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Daly, Clare

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Death of Member: Expressions of Sympathy

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Death of Member: Expressions of Sympathy

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Death of Member: Expressions of Sympathy

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Deputy Clare Daly

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Clare Daly

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Snippet Contents:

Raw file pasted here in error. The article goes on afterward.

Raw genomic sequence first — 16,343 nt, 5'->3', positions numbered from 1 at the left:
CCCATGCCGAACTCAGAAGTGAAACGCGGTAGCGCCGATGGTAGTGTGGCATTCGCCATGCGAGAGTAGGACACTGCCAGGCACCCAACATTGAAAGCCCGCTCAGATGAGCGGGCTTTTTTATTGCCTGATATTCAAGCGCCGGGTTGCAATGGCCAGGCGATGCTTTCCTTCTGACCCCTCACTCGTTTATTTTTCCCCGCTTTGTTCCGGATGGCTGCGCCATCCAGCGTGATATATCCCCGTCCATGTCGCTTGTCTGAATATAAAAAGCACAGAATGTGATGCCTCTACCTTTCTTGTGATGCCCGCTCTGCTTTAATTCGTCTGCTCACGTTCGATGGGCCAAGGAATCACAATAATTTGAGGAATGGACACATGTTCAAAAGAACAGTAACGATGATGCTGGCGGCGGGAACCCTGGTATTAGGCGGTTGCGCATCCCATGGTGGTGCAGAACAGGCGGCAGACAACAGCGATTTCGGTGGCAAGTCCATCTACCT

I am very grateful for the opportunity to say a few words about Shane. He might have been surprised to know that there were three women fighting at the Technical Group meeting yesterday over the right to have this slot. However, seeing that it was Shane, it was a fight that I was absolutely committed to winning. I know that Deputy Maureen O'Sullivan wanted to make points about Shane and his contribution to the debate on mental health when she initiated the discussion in Private Members' time almost a year ago. I know that Deputy Catherine Murphy, who was elected on the same day as Shane in a by-election recalls the time when they were expectantly waiting outside the door to come into this Chamber and how her family and Shane's intermingled. She recalled how emotional Shane was on that day - as we all know he was always someone who wore his heart on his sleeve, a straightforward man, a simple man. Members of his family said to members of Deputy Catherine Murphy's family: "Look, Shane is not much of a talker, but he is a doer." What an important day it was for him and they obviously kept a connection going throughout the years, being from similar constituencies.